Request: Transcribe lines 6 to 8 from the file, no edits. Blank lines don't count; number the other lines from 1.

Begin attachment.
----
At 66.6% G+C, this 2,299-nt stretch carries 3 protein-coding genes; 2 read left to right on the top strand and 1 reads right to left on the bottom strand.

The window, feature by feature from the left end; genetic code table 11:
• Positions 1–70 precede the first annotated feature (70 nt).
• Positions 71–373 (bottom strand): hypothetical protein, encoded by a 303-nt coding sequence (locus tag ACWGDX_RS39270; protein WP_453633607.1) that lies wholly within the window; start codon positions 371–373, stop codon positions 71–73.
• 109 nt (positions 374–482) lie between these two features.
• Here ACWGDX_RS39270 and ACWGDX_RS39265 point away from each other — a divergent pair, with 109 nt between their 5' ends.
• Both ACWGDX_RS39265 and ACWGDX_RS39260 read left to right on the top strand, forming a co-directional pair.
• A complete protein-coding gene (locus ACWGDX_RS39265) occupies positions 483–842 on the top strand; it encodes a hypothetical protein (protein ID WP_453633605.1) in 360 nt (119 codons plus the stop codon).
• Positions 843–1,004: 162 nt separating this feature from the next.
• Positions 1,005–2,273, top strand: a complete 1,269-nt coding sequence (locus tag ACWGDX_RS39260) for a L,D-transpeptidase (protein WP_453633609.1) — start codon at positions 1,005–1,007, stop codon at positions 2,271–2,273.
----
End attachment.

• Here ACWGDX_RS39270 and ACWGDX_RS39265 point away from each other — a divergent pair, with 109 nt between their 5' ends.
• Both ACWGDX_RS39265 and ACWGDX_RS39260 read left to right on the top strand, forming a co-directional pair.
• A complete protein-coding gene (locus ACWGDX_RS39265) occupies positions 483–842 on the top strand; it encodes a hypothetical protein (protein ID WP_453633605.1) in 360 nt (119 codons plus the stop codon).